Week 7




This week, we coordinated with our out-of-house sound designer (a colleague at the ETC), and catalogued the portions of our experience that require specific SFX. We don’t have a sounds designer on the team, so I will be responsible for coordinating with him I outlined the table below as a reference for him:



This week, we tested out the resource management system for the redesign phase of our game.

Our redesign phase will accommodate the scenario in which the player’s bot is flipped and the player has to find ways to get around it.

What a redesign session would look like in the game:

  1. Players will enter a battle
  2. They will be playing against an AI bot (flipper)
  3. After a good few seconds (20 – 30 seconds depending on what players prefer) into the battle, the AI bot will flip the player which will lead to the player’s bot being immobilized (the player’s bot will land on its back and cannot move anymore similar to scenario 3 gif)

  1. The player will lose this battle as their bot cannot move anymore
  2. Players will get the opportunity to go back in time and make changes to their bot to avoid being flipped on their back that lead to immobilisation
  3. Players will be provided a range of options (Self-righting mechanism, heavier chassis etc.)
  4. These options will have at least 2 acceptable solutions and the rest will be right answers but not acceptable and also wrong answers (Example: Players will suggest increasing the weight of the bot, which is currently 14 lbs,  to avoid getting flipped. Unfortunately, this answer despite having a possibility of being correct goes against the weight restrictions (15 lbs))
  5. Players will choose their option, they will then be shown the outcome of their choice in the form of an animation or by battling with the AI bot again.
  6. To avoid monotonicity, some options like increase weight, will not allow the players to move to the outcome phase (the battle or the animation part) and players will be told the outcome in the form of visual/textual feedback immediately after choosing that option.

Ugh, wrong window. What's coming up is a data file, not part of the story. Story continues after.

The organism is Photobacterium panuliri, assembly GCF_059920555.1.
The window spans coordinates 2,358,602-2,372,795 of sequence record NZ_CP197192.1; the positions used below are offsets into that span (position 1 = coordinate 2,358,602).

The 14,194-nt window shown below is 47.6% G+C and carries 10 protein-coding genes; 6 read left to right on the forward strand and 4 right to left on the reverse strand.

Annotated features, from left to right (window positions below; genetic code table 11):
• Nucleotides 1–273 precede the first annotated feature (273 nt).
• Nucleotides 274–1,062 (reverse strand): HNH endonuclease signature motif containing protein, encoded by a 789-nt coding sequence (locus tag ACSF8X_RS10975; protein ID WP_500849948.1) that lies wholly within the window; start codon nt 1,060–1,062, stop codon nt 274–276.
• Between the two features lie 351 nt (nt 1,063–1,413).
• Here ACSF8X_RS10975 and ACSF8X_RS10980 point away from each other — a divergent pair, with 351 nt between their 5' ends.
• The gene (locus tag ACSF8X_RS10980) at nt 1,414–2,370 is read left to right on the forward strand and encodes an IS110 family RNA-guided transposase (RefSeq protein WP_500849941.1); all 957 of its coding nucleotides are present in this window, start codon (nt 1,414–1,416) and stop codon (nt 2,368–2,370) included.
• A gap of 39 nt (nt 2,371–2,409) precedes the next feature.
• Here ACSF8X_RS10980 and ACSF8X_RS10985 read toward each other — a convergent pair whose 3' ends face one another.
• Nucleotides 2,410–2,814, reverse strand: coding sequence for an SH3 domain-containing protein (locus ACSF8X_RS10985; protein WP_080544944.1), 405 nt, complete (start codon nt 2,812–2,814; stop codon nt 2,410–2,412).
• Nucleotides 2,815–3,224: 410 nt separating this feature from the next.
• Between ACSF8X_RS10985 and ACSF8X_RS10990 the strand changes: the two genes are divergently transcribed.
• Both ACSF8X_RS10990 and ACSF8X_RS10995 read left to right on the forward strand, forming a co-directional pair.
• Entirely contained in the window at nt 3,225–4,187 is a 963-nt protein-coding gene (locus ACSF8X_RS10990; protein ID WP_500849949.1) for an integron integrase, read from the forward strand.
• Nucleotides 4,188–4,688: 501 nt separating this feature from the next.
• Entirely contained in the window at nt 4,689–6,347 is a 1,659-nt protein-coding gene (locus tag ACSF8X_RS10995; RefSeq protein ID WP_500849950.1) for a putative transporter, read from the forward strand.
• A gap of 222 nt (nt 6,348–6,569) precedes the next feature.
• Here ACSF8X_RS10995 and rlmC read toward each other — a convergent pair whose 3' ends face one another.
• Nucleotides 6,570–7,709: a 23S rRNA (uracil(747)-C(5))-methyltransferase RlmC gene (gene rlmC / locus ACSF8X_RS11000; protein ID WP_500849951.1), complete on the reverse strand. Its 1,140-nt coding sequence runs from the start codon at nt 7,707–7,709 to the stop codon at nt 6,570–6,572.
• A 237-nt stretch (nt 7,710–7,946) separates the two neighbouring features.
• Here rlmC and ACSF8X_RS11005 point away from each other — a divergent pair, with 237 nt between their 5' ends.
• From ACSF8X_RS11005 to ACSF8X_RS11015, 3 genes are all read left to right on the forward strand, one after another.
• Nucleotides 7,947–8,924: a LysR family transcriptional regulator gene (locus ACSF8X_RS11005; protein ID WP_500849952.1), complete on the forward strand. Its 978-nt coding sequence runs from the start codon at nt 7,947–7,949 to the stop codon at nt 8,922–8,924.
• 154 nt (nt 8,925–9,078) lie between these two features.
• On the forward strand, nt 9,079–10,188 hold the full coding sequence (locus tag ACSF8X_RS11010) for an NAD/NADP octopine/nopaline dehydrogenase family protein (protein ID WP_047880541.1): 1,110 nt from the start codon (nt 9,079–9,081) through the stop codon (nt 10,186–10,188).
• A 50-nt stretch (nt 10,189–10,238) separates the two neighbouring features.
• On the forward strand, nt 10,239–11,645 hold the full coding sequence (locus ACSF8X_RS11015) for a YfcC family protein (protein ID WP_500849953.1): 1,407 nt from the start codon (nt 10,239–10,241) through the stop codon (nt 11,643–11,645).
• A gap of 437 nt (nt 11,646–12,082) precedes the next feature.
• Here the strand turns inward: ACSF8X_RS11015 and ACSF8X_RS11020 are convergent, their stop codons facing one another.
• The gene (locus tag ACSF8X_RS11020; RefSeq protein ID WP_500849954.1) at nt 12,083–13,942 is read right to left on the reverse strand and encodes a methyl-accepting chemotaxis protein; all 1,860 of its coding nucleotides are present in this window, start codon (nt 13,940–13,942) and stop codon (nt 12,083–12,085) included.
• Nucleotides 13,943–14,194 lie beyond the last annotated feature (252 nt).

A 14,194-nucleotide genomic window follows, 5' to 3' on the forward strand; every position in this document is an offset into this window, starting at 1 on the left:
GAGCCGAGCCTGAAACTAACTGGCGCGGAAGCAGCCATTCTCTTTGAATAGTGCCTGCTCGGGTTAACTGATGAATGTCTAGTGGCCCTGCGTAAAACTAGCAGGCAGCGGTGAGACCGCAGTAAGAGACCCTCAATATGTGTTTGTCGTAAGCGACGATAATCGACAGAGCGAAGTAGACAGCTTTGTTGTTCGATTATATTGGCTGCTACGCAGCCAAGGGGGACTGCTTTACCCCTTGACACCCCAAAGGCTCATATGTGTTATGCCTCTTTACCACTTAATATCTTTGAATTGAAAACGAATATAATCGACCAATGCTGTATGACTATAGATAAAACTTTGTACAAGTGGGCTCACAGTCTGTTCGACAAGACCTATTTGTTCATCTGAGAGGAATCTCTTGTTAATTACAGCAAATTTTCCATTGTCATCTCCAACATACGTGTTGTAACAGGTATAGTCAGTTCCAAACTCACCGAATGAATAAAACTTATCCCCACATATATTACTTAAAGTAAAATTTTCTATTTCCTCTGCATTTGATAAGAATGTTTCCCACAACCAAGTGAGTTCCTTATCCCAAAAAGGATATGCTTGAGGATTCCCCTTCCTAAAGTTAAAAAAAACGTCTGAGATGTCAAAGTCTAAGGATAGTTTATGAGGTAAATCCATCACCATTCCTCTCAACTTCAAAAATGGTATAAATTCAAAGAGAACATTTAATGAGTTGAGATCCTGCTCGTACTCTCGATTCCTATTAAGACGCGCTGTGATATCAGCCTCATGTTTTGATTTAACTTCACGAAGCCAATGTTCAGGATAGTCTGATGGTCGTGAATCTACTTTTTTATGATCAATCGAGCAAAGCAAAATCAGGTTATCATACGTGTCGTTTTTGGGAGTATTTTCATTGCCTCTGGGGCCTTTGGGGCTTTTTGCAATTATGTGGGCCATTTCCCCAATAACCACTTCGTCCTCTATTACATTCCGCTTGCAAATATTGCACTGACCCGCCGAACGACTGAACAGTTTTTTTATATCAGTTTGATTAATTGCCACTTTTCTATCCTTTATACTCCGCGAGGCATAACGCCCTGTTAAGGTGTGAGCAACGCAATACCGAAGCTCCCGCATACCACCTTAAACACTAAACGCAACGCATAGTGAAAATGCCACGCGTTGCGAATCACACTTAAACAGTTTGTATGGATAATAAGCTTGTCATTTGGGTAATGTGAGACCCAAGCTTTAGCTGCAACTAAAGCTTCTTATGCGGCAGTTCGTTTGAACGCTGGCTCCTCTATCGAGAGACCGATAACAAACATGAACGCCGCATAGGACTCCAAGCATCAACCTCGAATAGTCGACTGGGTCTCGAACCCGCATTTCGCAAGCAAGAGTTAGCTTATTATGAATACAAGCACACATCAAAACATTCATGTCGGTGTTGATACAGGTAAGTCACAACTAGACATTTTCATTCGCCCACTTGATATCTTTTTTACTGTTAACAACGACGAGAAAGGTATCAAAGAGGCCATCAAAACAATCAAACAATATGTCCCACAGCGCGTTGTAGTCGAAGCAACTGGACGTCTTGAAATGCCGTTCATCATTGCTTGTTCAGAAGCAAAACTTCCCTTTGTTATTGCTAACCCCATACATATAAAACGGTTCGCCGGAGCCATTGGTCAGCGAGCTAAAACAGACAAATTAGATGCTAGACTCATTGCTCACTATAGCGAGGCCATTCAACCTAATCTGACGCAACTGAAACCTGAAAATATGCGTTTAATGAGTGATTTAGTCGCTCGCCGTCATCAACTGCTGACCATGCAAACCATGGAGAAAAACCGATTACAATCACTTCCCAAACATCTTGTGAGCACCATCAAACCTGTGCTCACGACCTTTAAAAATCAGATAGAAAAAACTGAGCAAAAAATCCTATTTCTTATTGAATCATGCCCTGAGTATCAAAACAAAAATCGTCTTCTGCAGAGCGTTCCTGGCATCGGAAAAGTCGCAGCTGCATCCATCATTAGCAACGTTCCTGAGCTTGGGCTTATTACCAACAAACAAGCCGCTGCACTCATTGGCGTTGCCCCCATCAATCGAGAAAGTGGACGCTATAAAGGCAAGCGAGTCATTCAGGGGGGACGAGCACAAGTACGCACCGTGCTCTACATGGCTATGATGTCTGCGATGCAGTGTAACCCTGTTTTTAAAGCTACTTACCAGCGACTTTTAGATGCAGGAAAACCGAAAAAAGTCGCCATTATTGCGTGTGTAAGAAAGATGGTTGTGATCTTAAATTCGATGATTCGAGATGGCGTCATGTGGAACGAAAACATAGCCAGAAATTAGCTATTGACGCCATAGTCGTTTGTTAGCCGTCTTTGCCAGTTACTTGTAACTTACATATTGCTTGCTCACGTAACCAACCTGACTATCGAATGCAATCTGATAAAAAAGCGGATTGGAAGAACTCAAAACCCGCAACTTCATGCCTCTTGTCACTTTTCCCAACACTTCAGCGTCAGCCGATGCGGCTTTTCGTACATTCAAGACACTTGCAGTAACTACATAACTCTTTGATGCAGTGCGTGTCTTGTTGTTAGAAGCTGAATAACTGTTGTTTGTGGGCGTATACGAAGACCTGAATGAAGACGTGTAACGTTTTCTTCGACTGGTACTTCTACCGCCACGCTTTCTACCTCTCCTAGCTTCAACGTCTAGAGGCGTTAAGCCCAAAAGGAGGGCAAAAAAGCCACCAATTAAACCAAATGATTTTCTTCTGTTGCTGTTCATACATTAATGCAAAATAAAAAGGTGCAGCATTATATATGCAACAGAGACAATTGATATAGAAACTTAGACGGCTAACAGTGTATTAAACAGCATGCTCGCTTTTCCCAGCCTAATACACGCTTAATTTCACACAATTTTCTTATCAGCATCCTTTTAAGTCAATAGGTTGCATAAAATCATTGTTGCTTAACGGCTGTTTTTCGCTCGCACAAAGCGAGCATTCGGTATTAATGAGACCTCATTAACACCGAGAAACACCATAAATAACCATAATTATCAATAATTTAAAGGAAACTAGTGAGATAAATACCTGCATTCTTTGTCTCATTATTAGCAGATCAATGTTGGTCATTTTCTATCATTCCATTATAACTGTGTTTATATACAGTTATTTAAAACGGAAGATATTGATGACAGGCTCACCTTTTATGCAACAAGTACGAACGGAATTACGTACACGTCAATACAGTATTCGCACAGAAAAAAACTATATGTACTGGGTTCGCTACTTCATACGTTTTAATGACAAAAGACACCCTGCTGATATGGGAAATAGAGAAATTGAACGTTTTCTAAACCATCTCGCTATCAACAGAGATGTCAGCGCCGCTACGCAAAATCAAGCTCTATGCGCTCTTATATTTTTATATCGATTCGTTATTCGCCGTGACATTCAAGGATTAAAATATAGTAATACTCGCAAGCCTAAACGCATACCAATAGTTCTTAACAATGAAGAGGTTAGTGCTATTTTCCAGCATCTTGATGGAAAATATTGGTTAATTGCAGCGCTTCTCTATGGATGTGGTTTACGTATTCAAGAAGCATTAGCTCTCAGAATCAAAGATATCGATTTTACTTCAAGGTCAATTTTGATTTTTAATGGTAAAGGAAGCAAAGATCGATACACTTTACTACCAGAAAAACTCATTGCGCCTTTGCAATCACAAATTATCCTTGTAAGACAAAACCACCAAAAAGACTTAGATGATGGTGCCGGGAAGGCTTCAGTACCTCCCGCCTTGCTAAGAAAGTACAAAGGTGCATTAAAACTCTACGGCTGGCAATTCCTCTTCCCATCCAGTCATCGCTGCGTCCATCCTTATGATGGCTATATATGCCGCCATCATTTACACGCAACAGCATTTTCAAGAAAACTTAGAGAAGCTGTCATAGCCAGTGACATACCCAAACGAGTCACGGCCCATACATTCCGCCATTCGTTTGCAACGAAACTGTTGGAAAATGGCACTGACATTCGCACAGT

7. If the outcome is such that their bot doesn’t get flipped, they have successfully redesigned their bot.


Note: The redesign phase is not about fixing/repairing your bot before the next battle. It’s about rethinking the design to solve a particular problem. Think of it as, “If I could go back in time, what would I do differently to avoid this from happening”. It’s catered towards encouraging the players to solve challenges from past battles that the bot must have faced. We want to players to get into a problem-solving mindset. We want the players to understand that NRL focuses on learning from a particular bot’s past shortcomings and “iterating” on its existing design.


We are currently making a list of right and wrong options that will be provided to the player at step 6. Based on Table 1, we made a list of options for when a bot is flipped and immobilized. Each of those options have problems listed next to them that can be presented to the players when they chose them to let them know why that was a wrong choice. We would like to know if we are on the right track in terms of categorising these problems as right/wrong.


So the problem statement is:

Your bot gets flipped and lands on it’s back that leads to it getting immobilized and you lose the match. How will you redesign it such that you can either recover from being flipped or avoid getting flipped?

For now, the right solutions include:

  1. Self-righting mechanism
  2. Invertible bot
  3. Weapons that also self-right

The most obvious wrong solution is: increasing the weight (goes beyond competition weight limit)

This is what the distribution for our redesign phase would look like:

Based on some of our playtest feedback, it went through several changes in terms of balance and the way the information was presented to the players.

The final iteration looked like this:

This iteration will be tested with school kids (10-14 years of age) to test the following things:

  1. What is their thought process when solving this problem?
  2. Do they solve this any differently when paired with a buddy?
  3. Which weapon did they want to equip their bot with and why?
  4. Their reason for the solution that they provide.
  5. Is the moment of self-discovery fun?


We will also playtest the current bot movement system in AR with the kids this weekend. Based on my past experience, I added a developer mode to our build to tweak all the juice parameters (force, friction, rotation). This will help us  lock down on what parameter values feel “fun” to the kids.


The design team and the programmer sat down together to create a better work ethic that involves much more transparency from both disciplines.

This meeting helped us better understand each other and develop a terminology that both disciplines will be able to use in the future. All ideas will now follow this format and the programmer will create a framework that will accommodate these ideas.



We made a new version of control in which the movement of bot is based on physics. Which helps us gain a much smoother rotation. Though it might not that easy to control, it also gives kid a chance to chase their bot.
We also add a dummy AI which could only randomly move to a target point. It gives us a sense of how we can interact with enemy.